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  • Recoring Coffin Lid

    Hey guys,

    I've seen a lot of post on recoring a lid. The one on my 19' is definitely overdue. I've read a lot of project threads, and the one thing I haven't settled on is what core material to use. Coosa, Nida-core, marine plywood?

    Secondly, this will be the first time I've tackled a fiberglass job. I come from a more mechanical background. I understand that I need to get the old wood out and sand it down to the bare fiberglass skin. After that things get a bit muddled. It seems that everyone has their own opinion on the correct steps to glassing in a new core. Could someone provide a step by step process that even a first-timer could understand?

    Thanks!
    1989 Classic Mako 191 - \'Tequila Rose\'

  • #2
    From there, you need to rough up the glass so you get a good mechanical bond between old and new fiberglass. After you sand with 80 grit, wipe with acetone to clean the surface. You then need to glue your core down with some buttered up/thickened resin and use weights to press it down tight and no air bubbles. Then start laying fiberglass down on top to seal the core and make it one piece. Last layer is usually chopped strand mat as it lays down smoother for more finished look. That's the 5k foot level instructions. [8D] It's not hard, you just need to watch your ratios when mixing resin and catalyst and practice first on something small so you can see how it kicks off. Too much catalyst and it kicks off way too soon and you don't have any working time, same as if it's hot outside.
    1978 Mako 25 - Blind Hog
    1985 Mako 20c - sold
    Fort Walton Beach, FL
    http://www.classicmako.com/forum/top...TOPIC_ID=42841

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    • #3
      And unless they've changed formulas, be EXTREMELY cautious about getting hardener on skin.

      If I'm not mistaken, it is a extremely carcinogenic. Does not play well with others!!
      1984 Mako 228 w/ 175hp E-Tec [br]1983 SeaRay 26\' Sundancer w/ 454 Big Block spinning Volvo DuoProps (Sold)[br]1989 Wahoo 17\' CC w/ 88hp Evinrude (vacationing in Key West)[br]

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      • #4
        I am getting ready to recore a hatch and here is the advice that has been supplied to me on this forum:

        1. Remove old wood

        2. sand down to skin with 60/80...dont make it smooth

        3. wipe down with acetone, not mekp Per justin below....THANKS

        4. Apply a layer of CSM ,and also wet out the core material on one side.

        5. While the layer is tacky, maybe an hour later, thicken some epoxy and attach core. Use weight as suggested or vacuum bag. Let it fully dry

        6. Scrub away any blush on edges and fillet all edges with thicken epoxy if needed.

        7. Apply several layer of cloth/mat. If using CSM make sure it EPOXY CSM...they make two versions.

        If I have stated something incorrectly, I appreciate the group letting me know. Its not a s hard as it sounds...just try it!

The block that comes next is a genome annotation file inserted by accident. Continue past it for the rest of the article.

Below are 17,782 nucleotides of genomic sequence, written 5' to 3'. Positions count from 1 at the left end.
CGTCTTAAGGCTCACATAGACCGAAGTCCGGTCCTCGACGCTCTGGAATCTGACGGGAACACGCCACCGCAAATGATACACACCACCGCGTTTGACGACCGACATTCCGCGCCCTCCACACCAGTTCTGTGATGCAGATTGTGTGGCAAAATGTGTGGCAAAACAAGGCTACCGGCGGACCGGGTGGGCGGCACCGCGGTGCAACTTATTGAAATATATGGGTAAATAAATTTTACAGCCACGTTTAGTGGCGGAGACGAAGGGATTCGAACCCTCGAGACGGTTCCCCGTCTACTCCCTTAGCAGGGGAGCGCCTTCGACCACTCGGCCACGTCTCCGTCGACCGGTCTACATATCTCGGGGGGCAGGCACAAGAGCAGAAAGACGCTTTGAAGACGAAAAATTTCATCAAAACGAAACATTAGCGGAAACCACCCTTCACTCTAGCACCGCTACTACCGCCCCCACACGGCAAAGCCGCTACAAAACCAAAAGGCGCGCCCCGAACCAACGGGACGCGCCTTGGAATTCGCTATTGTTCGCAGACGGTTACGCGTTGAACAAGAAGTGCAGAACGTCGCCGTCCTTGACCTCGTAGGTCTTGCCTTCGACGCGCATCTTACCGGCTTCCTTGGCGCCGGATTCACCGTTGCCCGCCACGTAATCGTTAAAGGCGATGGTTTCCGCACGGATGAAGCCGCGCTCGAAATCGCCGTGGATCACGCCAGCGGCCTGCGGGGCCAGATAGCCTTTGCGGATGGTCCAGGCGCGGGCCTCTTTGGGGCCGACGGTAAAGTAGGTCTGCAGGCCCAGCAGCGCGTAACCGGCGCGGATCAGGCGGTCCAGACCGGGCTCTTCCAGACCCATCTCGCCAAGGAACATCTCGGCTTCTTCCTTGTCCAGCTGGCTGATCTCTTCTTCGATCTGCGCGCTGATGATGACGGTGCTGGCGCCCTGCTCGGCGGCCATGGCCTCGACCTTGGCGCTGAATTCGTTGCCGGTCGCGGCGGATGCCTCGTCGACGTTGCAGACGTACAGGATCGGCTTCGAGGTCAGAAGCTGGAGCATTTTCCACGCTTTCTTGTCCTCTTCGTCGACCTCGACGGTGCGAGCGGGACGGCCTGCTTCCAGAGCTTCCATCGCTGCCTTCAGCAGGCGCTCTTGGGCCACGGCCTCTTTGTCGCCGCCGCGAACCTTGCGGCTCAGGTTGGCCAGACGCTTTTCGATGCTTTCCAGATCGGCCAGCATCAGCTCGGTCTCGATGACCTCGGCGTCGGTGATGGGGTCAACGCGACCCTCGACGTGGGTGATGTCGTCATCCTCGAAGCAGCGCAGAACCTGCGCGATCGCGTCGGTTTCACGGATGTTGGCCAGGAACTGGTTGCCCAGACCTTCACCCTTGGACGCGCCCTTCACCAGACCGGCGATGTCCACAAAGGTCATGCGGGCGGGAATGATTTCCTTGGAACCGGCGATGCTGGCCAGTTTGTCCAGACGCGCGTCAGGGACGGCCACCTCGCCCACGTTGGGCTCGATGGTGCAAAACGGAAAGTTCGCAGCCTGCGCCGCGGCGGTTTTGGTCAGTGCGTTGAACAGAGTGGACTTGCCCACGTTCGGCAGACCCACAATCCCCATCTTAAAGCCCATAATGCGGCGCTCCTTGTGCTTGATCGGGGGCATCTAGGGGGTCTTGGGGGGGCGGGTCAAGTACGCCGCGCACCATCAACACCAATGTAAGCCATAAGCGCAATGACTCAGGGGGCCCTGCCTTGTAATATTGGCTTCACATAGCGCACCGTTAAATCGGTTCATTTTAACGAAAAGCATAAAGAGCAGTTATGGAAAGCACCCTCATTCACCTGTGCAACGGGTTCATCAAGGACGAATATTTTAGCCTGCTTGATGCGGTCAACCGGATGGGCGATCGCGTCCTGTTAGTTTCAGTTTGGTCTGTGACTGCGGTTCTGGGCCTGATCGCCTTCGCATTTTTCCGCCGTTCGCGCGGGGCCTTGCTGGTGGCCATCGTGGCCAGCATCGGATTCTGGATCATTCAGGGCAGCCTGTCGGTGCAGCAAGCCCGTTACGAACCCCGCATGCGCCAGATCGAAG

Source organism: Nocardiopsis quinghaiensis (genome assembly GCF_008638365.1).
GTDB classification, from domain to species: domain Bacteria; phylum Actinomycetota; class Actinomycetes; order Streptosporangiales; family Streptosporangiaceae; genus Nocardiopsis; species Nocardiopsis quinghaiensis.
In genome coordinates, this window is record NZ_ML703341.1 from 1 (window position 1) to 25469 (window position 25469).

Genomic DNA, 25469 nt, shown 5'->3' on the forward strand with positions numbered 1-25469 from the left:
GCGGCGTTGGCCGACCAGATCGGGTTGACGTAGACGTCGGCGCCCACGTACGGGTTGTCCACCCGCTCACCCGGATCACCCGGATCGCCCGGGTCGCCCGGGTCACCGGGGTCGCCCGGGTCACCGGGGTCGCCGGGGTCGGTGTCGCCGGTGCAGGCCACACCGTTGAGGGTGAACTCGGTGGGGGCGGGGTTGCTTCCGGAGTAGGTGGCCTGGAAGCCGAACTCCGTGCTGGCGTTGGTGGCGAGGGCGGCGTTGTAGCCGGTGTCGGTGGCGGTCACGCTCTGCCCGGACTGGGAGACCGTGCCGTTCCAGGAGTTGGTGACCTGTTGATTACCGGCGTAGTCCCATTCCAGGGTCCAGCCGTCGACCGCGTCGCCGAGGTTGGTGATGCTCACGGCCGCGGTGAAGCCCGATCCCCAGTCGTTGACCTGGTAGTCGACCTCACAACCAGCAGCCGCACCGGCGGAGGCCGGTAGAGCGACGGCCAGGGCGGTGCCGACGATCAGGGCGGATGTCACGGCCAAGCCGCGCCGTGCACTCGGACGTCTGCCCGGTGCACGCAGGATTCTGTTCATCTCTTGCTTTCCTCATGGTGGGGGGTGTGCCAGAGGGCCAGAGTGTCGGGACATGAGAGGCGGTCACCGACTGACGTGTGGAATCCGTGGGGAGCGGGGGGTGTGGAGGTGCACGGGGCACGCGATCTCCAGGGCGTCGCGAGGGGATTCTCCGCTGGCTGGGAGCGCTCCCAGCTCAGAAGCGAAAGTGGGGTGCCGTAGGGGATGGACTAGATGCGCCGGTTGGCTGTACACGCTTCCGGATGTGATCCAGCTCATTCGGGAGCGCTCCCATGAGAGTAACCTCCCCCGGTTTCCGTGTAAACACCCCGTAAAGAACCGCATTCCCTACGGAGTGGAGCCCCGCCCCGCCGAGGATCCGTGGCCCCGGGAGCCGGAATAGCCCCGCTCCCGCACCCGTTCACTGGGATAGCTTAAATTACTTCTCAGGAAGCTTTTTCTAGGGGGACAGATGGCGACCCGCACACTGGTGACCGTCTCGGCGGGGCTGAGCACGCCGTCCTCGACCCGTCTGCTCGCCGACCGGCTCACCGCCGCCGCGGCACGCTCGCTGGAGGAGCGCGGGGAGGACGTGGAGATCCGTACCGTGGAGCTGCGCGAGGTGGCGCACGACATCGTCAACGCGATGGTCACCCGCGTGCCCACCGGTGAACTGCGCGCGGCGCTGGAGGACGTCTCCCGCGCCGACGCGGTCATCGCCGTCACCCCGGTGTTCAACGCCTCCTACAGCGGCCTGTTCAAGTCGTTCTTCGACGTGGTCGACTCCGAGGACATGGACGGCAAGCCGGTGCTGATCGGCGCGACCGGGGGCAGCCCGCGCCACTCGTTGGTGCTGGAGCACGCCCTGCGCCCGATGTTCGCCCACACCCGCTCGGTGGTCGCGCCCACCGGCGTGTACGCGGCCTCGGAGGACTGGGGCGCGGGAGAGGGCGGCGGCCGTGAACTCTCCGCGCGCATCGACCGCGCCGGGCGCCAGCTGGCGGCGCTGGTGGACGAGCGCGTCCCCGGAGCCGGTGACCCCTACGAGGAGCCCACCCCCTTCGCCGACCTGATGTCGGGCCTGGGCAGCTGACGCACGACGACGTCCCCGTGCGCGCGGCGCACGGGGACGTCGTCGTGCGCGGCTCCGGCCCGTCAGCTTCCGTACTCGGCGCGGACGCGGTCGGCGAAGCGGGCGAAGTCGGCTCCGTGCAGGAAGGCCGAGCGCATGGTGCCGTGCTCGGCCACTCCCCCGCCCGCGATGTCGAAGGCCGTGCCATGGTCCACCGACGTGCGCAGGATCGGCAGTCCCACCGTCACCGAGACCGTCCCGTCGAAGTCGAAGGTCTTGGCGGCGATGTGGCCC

quote:


        Originally posted by Snekbit


        Hey guys,


        I've seen a lot of post on recoring a lid. The one on my 19' is definitely overdue. I've read a lot of project threads, and the one thing I haven't settled on is what core material to use. Coosa, Nida-core, marine plywood?

        Secondly, this will be the first time I've tackled a fiberglass job. I come from a more mechanical background. I understand that I need to get the old wood out and sand it down to the bare fiberglass skin. After that things get a bit muddled. It seems that everyone has their own opinion on the correct steps to glassing in a new core. Could someone provide a step by step process that even a first-timer could understand?

        Thanks!


        1982 Whaler Montauk 90HP( sold)[br]1977 25 Mako CC 225HP

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        • #5
          Rusty,

          #3 -- wipe down with acetone, not mekp.

          Also, if you sand the bottom (really, top) skin thin, 1 layer of 1708 in addition to a layer of CSM is a good idea.

          then after core, 2 1708s should do you (depending on your core).
          ROGUE I[br]1978 235 CC[br]Newburyport, MA[br]ROGUE II[br]1987 17\' Montauk[br]Camden, ME[br]

          Comment


          • #6
            Snekbit,

            If after sanding (roughing up)the underside of the skin, you have a fairly straight/level surface, you should not need the CSM plus thickened epoxy. The CSM has bulk (fluff) and therefore will fill the surface irregularities on the underside of the skin. Likewise, if you prefer, you can use thickened epoxy without the CSM. Both these materials are being used here to fill irregular surface viods.

            On a personal note, I prefer the CSM because it is so easy the use. Just cut it to size, lay it on the previously resin coated skin, and wet it out. Then apply the core material. You do not have to wait, put the core down immediately (while the resin is still fluid) and apply the weight so that the CSM is compressed between the skin and the core materials. you want the resin to fill all the voids.

            Some of us feel that we should not use epoxy resin with CSM. I normally do and have never had poor results. The link below will give you some insight into question.

            http://epoxyworks.com/index.php/chop...mat-and-epoxy/

            In your case (doing flat work) I don't see any risk.
            Ole Joe
            Just floundering around
            White Hall & Ocean City, Maryland
            1978 Mako 25

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